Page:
(Bloomberg) -- As September comes to a close, Bitcoin is poised to end the quarter on a down note in its first quarterly decline this year. 

The largest cryptocurrency by market value is down about 11% since June, and traded at around $26,970 on Saturday in New York. It surged 83% in the first six months of this year, rebounding in part from a 64% plunge seen in 2022 as the digital asset sector was roiled by scandals and bankruptcies. 

Bitcoin has languished in a narrow trading range since late in the second quarter amid an uncertain macro outlook. The Federal Reserve left interest rates unchanged last Wednesday, but signaled that interest rates will be higher for longer. Higher rates tend to diminish the allure of riskier assets.

“The Federal Reserve’s hawkish stance has heightened investor apprehension, leading to declines in both traditional and digital asset markets,” said Hosam Mahmoud, a research analyst at CCData.

Over the course of nine weeks ending in mid-September, investors withdrew nearly half a billion dollars from cryptocurrency products, according to a report by CoinShares. Bitcoin comprised 85% of outflows, reaching $45 million. 

Read More: Crypto Funds See Almost $500 Million in Outflows Over Nine Weeks

On Thursday, the US Securities and Exchange Commission deferred decisions on BlackRock Inc.’s spot Bitcoin ETF proposals, just days after it delayed decisions for Ark 21Shares and GlobalX until January.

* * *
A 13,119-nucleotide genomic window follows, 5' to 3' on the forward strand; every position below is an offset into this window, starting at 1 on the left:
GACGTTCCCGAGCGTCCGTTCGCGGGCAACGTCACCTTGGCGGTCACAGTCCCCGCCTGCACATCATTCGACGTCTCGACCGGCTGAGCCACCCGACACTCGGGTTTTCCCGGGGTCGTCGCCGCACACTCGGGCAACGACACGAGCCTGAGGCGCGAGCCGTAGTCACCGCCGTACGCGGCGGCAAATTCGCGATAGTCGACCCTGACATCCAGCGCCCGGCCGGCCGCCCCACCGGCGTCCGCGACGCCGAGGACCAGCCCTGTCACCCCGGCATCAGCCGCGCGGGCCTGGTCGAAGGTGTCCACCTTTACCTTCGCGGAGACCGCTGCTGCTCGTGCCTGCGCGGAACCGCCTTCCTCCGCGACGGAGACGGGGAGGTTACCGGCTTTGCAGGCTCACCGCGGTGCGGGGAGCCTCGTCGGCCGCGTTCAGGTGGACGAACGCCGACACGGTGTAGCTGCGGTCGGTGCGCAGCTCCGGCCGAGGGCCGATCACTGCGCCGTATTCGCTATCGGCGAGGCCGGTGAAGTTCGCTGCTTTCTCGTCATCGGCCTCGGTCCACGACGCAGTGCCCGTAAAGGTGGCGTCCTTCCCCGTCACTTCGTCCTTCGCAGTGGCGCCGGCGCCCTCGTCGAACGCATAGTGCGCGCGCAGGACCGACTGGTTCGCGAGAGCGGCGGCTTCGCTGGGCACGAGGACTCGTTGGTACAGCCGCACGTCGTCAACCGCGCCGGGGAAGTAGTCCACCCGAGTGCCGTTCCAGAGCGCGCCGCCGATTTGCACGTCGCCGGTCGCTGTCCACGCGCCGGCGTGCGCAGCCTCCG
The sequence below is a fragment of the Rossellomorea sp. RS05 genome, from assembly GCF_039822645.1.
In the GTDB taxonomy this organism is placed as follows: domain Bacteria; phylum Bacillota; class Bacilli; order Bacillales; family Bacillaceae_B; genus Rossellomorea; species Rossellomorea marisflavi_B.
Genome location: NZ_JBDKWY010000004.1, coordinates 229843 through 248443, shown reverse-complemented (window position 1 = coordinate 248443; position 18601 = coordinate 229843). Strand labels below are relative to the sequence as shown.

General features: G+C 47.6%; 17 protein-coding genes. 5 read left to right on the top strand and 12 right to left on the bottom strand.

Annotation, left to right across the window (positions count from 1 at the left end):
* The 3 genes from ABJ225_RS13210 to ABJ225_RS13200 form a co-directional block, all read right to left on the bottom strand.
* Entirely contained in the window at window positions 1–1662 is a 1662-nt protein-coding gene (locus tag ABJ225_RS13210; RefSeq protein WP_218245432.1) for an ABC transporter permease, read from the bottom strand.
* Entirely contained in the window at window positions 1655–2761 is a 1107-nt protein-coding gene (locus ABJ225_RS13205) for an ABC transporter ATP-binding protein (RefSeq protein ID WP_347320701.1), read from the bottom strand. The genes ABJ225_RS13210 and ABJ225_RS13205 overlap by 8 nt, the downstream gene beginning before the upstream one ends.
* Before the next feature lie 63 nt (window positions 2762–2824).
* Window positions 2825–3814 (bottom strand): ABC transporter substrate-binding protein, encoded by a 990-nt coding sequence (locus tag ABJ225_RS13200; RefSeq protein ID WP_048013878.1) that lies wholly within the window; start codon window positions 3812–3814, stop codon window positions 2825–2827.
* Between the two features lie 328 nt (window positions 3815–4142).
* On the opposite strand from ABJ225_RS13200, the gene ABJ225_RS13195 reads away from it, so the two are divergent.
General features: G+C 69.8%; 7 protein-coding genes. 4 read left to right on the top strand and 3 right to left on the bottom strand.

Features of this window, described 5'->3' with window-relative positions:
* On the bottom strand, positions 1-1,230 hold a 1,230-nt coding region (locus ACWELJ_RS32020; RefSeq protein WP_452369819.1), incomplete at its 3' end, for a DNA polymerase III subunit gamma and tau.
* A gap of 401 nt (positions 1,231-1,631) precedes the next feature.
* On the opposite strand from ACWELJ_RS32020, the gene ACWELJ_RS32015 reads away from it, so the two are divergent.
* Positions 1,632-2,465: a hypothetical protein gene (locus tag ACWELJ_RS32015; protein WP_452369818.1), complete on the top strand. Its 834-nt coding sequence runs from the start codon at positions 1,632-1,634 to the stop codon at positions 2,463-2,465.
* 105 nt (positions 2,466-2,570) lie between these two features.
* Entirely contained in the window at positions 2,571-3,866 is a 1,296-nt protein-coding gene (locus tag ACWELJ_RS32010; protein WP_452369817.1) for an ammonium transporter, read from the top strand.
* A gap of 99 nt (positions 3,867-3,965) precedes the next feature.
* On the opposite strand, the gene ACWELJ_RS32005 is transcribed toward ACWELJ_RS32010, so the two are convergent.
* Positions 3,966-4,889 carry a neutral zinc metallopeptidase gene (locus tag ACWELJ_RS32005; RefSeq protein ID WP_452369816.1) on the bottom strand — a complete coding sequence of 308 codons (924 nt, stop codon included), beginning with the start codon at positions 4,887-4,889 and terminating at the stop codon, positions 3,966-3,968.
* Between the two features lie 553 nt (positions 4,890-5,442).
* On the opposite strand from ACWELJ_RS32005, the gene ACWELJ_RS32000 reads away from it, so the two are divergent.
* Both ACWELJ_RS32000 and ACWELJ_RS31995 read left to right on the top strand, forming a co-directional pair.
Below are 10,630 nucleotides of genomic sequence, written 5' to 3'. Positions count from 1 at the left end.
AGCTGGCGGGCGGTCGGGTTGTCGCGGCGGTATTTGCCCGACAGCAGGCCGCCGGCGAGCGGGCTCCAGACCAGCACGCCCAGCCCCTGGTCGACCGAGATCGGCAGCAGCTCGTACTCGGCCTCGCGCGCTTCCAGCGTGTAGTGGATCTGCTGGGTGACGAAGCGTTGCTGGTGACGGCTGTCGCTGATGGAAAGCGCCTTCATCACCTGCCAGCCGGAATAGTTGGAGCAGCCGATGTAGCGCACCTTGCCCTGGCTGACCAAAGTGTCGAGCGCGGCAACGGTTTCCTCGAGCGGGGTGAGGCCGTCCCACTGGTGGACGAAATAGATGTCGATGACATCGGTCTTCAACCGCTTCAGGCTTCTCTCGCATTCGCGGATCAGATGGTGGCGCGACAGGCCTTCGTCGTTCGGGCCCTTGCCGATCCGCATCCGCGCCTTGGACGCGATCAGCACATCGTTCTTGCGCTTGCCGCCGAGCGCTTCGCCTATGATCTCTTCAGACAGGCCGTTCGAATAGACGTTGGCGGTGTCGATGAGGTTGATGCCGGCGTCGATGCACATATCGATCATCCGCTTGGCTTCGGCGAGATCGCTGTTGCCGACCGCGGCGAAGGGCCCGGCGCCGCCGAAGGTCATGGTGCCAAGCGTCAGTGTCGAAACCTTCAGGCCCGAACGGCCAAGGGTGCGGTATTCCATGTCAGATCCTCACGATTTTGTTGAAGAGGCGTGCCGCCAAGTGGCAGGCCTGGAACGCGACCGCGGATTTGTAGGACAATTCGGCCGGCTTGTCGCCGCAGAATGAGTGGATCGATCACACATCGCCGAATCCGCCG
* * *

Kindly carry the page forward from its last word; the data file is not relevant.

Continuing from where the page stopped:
“Current investors got very excited about the possibility of a Bitcoin ETF spurring a new wave of demand,” said Peter Tchir, head of macro strategy at Brean Capital. “A few years ago, it would have helped a lot, as it was difficult to own crypto, but now it just isn’t that hard. It still hasn’t materialized and maybe there is some doubt that it ever will, at least in the near term.”

However, the increasing prospects of a US federal government shutdown also has some Bitcoin advocates predicting a rally similar to one that happened in response to the regional bank crisis earlier this year. In March, Bitcoin jumped roughly 25% over a one-month period, when three small- to mid-size U.S. banks failed over the course of five days.

Read More: Bitcoin Refuge Appeal Touted Again as US Shutdown Prospects Rise

“There are signs Bitcoin’s corrective phase is maturing,” Will Tamplin, senior analyst at Fairlead Strategies said. “It has cleared the 50-day moving average and reflected improved momentum off the back of oversold conditions.”

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